After an absolute repudiation or refusal to perform by one party to a contract, the other party cannot continue to perform and recover damages based on full performance. The plaintiff must, so far as he can without loss to himself, mitigate the damages caused by the defendant's wrongful act.
Board of commissioners (Board) of defendant county awarded plaintiff company a contract to construct bridge. Board subsequently adopted resolution declaring that contract was not valid, notified plaintiff of resolution, and directed plaintiff to halt construction. Plaintiff continued construction and filed suit against defendant for breach of contract, seeking damages for work performed after notice of cancellation. Trial court awarded plaintiff full amount of claim.
Is there a duty by a non-breaching party to mitigate damages resulting from the breach of contract by the other party?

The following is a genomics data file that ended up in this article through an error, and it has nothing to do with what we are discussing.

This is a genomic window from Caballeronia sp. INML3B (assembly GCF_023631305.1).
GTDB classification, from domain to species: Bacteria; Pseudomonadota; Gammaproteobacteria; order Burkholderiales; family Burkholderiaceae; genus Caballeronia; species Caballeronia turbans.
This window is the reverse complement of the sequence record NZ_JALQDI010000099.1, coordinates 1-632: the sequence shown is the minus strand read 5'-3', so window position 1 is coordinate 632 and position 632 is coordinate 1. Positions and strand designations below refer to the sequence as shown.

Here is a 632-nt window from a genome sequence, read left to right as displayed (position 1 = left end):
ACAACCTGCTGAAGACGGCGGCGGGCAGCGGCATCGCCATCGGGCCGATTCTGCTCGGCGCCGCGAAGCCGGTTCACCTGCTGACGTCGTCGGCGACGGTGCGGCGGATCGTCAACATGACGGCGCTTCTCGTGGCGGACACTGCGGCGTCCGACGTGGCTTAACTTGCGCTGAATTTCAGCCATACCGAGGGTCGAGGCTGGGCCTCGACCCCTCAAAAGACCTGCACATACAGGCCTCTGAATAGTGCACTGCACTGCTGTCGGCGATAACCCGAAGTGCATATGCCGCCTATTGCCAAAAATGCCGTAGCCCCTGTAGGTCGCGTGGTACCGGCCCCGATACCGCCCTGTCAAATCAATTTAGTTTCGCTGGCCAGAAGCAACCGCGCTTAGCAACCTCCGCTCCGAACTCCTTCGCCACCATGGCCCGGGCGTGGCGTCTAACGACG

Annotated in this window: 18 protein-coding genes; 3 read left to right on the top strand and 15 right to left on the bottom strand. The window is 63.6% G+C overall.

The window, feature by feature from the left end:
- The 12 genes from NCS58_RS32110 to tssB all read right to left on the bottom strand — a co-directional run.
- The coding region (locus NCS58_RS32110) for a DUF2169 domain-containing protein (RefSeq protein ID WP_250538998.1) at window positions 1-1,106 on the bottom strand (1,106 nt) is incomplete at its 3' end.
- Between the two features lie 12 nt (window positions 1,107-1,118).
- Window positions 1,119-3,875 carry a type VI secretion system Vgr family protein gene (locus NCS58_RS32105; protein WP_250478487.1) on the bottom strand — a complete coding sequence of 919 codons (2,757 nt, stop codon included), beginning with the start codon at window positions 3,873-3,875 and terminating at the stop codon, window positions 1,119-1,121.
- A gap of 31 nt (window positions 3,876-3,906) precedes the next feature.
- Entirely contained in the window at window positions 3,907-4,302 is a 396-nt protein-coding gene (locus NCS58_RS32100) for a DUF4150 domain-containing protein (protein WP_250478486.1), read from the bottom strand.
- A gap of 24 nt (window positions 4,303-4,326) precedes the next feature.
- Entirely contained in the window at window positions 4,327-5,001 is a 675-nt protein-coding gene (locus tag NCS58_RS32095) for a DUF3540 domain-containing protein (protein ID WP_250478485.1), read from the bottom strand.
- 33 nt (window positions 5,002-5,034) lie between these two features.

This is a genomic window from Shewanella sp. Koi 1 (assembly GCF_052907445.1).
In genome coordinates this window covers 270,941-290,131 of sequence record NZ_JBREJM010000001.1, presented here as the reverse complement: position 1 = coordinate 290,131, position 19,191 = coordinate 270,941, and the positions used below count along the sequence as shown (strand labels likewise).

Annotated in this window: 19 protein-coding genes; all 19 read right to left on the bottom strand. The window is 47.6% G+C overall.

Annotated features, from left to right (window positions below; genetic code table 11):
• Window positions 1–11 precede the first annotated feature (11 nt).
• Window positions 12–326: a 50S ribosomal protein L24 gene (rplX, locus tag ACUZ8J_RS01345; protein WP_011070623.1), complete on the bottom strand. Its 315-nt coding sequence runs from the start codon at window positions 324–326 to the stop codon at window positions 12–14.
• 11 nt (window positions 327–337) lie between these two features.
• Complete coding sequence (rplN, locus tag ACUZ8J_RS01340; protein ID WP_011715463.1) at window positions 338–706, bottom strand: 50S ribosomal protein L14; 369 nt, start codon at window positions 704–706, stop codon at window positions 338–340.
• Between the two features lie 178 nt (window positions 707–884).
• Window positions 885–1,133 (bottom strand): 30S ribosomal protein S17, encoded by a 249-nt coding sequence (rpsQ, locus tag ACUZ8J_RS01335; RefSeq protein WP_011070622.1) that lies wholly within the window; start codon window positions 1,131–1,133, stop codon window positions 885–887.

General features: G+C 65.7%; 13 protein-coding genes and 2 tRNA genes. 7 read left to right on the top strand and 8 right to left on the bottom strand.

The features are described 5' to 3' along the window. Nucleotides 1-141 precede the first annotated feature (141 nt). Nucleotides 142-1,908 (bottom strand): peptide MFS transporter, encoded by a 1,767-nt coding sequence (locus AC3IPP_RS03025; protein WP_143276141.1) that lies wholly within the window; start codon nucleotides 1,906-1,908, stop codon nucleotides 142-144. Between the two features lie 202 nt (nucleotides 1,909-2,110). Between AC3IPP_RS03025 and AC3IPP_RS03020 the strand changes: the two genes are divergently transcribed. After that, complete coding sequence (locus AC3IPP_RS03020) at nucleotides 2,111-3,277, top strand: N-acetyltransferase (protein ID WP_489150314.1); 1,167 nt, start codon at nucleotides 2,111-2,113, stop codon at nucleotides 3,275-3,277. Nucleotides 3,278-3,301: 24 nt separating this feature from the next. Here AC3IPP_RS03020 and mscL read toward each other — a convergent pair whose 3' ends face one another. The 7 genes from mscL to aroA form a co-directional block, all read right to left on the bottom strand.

The court reversed. The court held that answer to complaint filed by three commissioners admitting liability was not properly admitted into evidence, because commissioners had not acted at a regularly held meeting of the Board. The court held that trial court erred in awarding plaintiff full amount of claim, because plaintiff had duty to mitigate damages once it knew of cancellation. The court held that plaintiff should be compensated for labor and materials expended until time of breach, plus profits plaintiff would have realized.